But because of Pareto Principle, we know that task B is: 1) Easier to do 2) Can be completed in two weeks 3) Will account for 80% of the entire project.

But because traditional management says otherwise, we will start with task A, which is: 1) More difficult to do 2) More time consuming than we first estimated, regardless what the estimation is 3) Will take 80% of our time 4)

Will account for probably less than 20% of the project. So by week 6, task A is not completed. “That's ok, because we have an added two weeks buffer!!” You will say to yourself; but Parkinson's Law of course, kicks in, and you will take all eight weeks of your entire project time to finish task A (and of course, task A WILL be finished by the eight weeks because of Parkinson's Law) but when you have finished with task A, you have only finished 20% of the project.

Therefore, by Parkinson's Law, (and lack of Hofstadter’s Law) you will tell your boss that it wasn't your fault, and you need more people, even though you really only have 20% of the tasks left, you will now have more people working on smaller amounts of tasks than you did the previous eight weeks (Cope’s Law).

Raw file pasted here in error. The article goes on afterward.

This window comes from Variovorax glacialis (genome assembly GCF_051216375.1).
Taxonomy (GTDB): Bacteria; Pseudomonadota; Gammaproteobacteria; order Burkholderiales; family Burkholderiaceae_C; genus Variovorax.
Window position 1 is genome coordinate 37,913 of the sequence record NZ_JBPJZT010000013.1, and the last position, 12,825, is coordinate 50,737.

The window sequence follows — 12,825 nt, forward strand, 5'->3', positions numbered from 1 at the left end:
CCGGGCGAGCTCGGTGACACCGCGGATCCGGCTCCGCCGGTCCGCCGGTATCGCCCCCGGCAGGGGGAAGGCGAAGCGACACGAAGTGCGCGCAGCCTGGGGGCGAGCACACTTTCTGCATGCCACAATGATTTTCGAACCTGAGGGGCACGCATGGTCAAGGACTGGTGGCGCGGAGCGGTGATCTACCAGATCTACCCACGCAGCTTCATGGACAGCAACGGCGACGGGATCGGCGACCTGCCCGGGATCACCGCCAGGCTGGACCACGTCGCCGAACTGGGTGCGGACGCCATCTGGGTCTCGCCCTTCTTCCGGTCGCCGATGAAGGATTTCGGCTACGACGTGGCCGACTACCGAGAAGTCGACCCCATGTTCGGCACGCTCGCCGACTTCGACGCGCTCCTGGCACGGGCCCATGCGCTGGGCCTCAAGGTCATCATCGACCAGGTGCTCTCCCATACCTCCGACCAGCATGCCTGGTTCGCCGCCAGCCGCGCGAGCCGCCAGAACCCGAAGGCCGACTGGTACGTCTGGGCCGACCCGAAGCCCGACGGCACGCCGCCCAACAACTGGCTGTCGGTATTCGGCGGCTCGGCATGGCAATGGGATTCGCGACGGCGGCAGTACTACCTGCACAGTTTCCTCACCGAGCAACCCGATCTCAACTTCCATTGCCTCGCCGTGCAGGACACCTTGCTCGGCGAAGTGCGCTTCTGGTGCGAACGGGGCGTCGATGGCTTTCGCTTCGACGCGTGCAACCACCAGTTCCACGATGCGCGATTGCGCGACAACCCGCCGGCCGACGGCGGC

The lack of understanding of these two rules, Parkinson's Law and Pareto Principle, is pretty much the reason that most projects are delayed and over budget.

If you are a student, in your student life, if you had to clean your room before you did your homework, you will of course spend 80% of your time on cleaning your room to avoid the homework, and in fact, you will take longer than that because of Parkinson's Law. When you are done with cleaning your room, you will have spent 80% of your time, doing less than 20% of what you needed to do.

If you are in sales, you will spend 80% of your time rearranging and alphabetizing your business cards, and only spend 20% of your time making cold calls, which is what yields you clients, not the rearrangement of business cards.

When you understand this however, you will be able to spot it and thus be able to defeat it. I will show you later on, how by reversing the two laws, Parkinson's Law and Pareto Principle, you can do most tasks and do the more efficiently. You can spend as little as 20% of the effort, and 50% of the time, and yield a better
product all at the same time!

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Createwealth8888:

How to spot Parkinson's Law and applying Pareto Principle to our investment strategies?

We should be more productive in our investment and avoid expanding our time and effort for more and more stock/company analysis which may take away too much time from other aspects of life even though we personally may enjoy it; but not sure our other family members can really agree to it.

Over time when we become more skillful and with the right strategies we should be able to spend 20% to get 80% .

Read? My money works harder for me (3)

Read? Is this worth my time and effort to trade? (3)